Wednesday, April 25, 2007

Evidence that Occidental, Islamic worlds incompatible continues to mount

A survey conducted in four Muslim countries illustrates how wide the chasm between the West and the Islamic world is. WPO's findings are based on interviews of 3,752 people from Morocco, Indonesia, Pakistan, and Egypt. All four of these nations are putative allies of the US. So this is friendly territory as far as the Islamic world goes. The percentage of people in each country who hold an unfavorable, favorable (ratio) view of the US government:

Morocco - 76%, 16% (5:1)
Egypt - 93%, 4% (23:1)
Pakistan - 67%, 15% (9:2)
Indonesia - 66%, 20% (3:1)

If these are our friends, I'd hate to see our enemies.

Many egocentric neocons and cosmopolitan leftists fail to understand that the Islamic world sees the West, including the exporting of ideas on liberalism and universal human rights, as a continuance of the Crusades that began at the end of the 11th Century. Overwhelming majorities in each country feel the US is trying to weaken and divide Islam (not especially surprising, given the fertile Sunni-Shia battleground we've helped create in Iraq). More telling are the majorities who believe a chief US goal is to spread Christianity. The percentage who think it is, is not (ratio):

Morocco - 67%, 22% (3:1)
Pakistan - 64%, 14% (9:2)
Indonesia - 61%, 21% (3:1)

Why nothing for Egypt? Mubarak's government wouldn't allow WPO to ask its citizenry the question. That significant majorities believe the US is trying to propagate its dying religion can be interpreted in a few ways. Either a significant majority of people in the Islamic world are blindly stuck in the 12th Century, most of the Muslim world sees Christianity, the West, and liberalism as essentially one-in-the-same and doesn't want any of it, or the idea of religious self-determination is tantamount to promoting Christianity in the eyes of an inherently intolerant Islam.

While the actions of the coalition that overthrew the Taliban and is now attempting to stabilize Afghanistan are seen by most in the US and Europe as noble and worthy while the war in Iraq is increasingly seen as ignoble and foolish, the Islamic world apparently scarcely distinguishes between the two. The percentage who support attacks, oppose attacks on US troops in Iraq (precise ratio):

Morocco - 68%, 14% (4.86:1)
Egypt - 91%, 4% (22.75:1)
Pakistan - 35%, 35% (1:1)
Indonesia - 19%, 61% (.311:1)

The same, but in Afghanistan:

Morocco - 61%, 17% (3.59:1)
Egypt - 91%, 4% (22.75:1)
Pakistan - 34%, 33% (1.03:1)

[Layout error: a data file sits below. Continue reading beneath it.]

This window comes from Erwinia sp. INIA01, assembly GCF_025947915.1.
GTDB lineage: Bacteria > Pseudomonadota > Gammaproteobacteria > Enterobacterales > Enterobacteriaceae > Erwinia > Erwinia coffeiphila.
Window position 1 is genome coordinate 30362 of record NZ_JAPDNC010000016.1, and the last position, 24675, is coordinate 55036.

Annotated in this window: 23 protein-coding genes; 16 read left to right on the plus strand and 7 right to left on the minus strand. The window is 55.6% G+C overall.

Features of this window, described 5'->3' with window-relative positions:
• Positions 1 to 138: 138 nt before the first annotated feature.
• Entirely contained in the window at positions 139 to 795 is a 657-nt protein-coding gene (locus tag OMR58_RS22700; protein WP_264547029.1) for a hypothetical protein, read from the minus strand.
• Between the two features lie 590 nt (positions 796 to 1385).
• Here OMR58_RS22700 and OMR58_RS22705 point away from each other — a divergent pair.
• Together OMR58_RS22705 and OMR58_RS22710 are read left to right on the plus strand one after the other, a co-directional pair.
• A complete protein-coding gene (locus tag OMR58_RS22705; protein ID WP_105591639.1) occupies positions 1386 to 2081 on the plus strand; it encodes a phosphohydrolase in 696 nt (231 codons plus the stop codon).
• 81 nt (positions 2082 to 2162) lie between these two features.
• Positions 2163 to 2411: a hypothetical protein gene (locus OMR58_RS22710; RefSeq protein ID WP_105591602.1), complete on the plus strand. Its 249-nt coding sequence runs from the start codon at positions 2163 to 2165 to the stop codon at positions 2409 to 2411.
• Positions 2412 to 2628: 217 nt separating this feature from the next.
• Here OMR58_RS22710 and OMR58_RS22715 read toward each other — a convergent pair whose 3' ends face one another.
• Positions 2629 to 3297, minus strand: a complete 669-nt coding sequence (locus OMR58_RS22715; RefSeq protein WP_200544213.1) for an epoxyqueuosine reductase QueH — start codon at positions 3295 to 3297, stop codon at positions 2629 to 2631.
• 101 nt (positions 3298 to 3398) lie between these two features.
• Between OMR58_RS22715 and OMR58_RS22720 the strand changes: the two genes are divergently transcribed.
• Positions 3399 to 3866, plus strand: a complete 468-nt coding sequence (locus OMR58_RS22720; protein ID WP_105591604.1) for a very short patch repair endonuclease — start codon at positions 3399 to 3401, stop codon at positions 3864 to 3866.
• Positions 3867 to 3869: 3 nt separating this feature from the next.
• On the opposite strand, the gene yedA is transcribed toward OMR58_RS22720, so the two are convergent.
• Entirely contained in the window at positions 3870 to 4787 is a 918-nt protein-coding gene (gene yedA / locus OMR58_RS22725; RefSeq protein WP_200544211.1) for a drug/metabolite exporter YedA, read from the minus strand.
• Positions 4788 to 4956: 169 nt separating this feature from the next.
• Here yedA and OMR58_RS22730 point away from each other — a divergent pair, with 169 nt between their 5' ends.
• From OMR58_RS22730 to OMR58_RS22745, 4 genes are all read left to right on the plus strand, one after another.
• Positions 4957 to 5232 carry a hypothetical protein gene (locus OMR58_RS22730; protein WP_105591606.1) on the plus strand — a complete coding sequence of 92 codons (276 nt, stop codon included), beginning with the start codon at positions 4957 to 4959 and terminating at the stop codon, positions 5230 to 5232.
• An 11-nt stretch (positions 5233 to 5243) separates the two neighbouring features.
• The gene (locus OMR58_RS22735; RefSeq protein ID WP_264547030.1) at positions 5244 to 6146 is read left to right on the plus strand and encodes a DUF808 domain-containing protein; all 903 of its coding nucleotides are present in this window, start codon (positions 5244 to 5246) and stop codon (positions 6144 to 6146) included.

Indonesia - 19%, 59% (.322:1)

People in Pakistan and Indonesia show slightly more support for attacks on US troops in Afghanistan than they do for attacks on US troops in Iraq. Moroccans are the other way around, while Egyptians equally (and viscerally!) hope for American deaths in both theaters. To the extent that there is a discernible difference in support levels, geography matters. Pakistan and Indonesia are closer to Afghanistan (and Pakistan's ISI has been a long-time supporter and financer of the Taliban). Morocco is nearer to Iraq.

Western justifications for taking action are pie-in-the-sky for those in the Muslim world. It's rubbish to them. In all four countries, more people have a positive view of bin Laden than a negative one, and more people favor strict application of Sharia Law than do not. They're not buying our values. They're probably not capable of doing so.

They don't want us near them. We shouldn't want them near us, either. The Occident and the Muslim worlds are incompatible. We should divorce from one another as entirely as is possible. Neocons are sounding Europe's death knell in supporting Turkey's bid for admittance to the EU:
Turkish converts to Christianity fear for their lives after the brutal murder of three people at a Christian publisher. Angela Merkel has called for Ankara to promote religious tolerance, while secular intellectuals ask why the 99-percent Muslim country can't put up with a few Christians.
While those who support attacks on civilians in the US and Europe are clearly minorities in their countries, their absolute numbers are still plenty scary. The extrapolated number of people in each country who approve of terrorist attacks on civilians in the US, in Europe:

Morocco - 2.4 million, 2 million
Egypt - 4.8 million, 3.2 million
Pakistan - 8.2 million, 9.9 million
Indonesia - 9.4 million, 7 million

Indeed, those holding such views are in a minority across the Muslim world. But 100 million is still a significant minority to deal with. Worse still, these 100 million are more educated, affluent, and urbanized than Muslims in general. In a perverse way, the market is rewarding more capable Muslims:
The most spectacular and technically difficult Palestinian suicide bomb attacks are being assigned to older and better educated bombers because they are more likely to succeed, a new study shows.
The death of the West is a horribly painful thing to witness.


JSBolton said...

Another piece of good work, assembling data, which reminds me of the May issue of Nat. Geo.'s graphs that you probably want to look at.
They show how counties have changed in terms of years of education in their population, relative to the national average, 1950-2000.
LA stands out especially for amazing loss in its relative standing for HS and college diplomas.
Someone could make great observations from those maps, and explain the driving process, particularly excluding explanations other than quality of population.
New England did not move right, while LA county hurtled leftward; both moved somewhat leftward, but not differentially so, nor in such degree, as could explain things, 'human-capital'-wise.

Audacious Epigone said...


What feature are the graphs included in? Don't see them here.

I'll have access to a hardcopy soon, though.

JSBolton said...